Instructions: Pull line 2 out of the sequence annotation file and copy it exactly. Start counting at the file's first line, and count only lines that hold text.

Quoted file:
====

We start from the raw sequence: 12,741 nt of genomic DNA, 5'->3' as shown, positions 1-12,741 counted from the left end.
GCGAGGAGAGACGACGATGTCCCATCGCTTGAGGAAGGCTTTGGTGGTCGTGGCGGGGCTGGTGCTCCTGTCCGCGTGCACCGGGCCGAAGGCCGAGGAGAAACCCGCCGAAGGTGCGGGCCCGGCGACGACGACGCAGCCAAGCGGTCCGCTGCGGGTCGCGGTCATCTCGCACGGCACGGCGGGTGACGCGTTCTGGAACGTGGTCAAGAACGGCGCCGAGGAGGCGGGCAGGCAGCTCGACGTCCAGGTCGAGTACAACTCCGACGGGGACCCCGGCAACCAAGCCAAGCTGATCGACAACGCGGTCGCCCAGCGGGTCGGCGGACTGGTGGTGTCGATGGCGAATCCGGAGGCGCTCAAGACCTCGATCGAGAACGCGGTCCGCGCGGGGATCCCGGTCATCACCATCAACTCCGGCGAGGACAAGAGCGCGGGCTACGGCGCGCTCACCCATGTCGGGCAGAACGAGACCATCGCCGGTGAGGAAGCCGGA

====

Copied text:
GCGAGGAGAGACGACGATGTCCCATCGCTTGAGGAAGGCTTTGGTGGTCGTGGCGGGGCTGGTGCTCCTGTCCGCGTGCACCGGGCCGAAGGCCGAGGAGAAACCCGCCGAAGGTGCGGGCCCGGCGACGACGACGCAGCCAAGCGGTCCGCTGCGGGTCGCGGTCATCTCGCACGGCACGGCGGGTGACGCGTTCTGGAACGTGGTCAAGAACGGCGCCGAGGAGGCGGGCAGGCAGCTCGACGTCCAGGTCGAGTACAACTCCGACGGGGACCCCGGCAACCAAGCCAAGCTGATCGACAACGCGGTCGCCCAGCGGGTCGGCGGACTGGTGGTGTCGATGGCGAATCCGGAGGCGCTCAAGACCTCGATCGAGAACGCGGTCCGCGCGGGGATCCCGGTCATCACCATCAACTCCGGCGAGGACAAGAGCGCGGGCTACGGCGCGCTCACCCATGTCGGGCAGAACGAGACCATCGCCGGTGAGGAAGCCGGA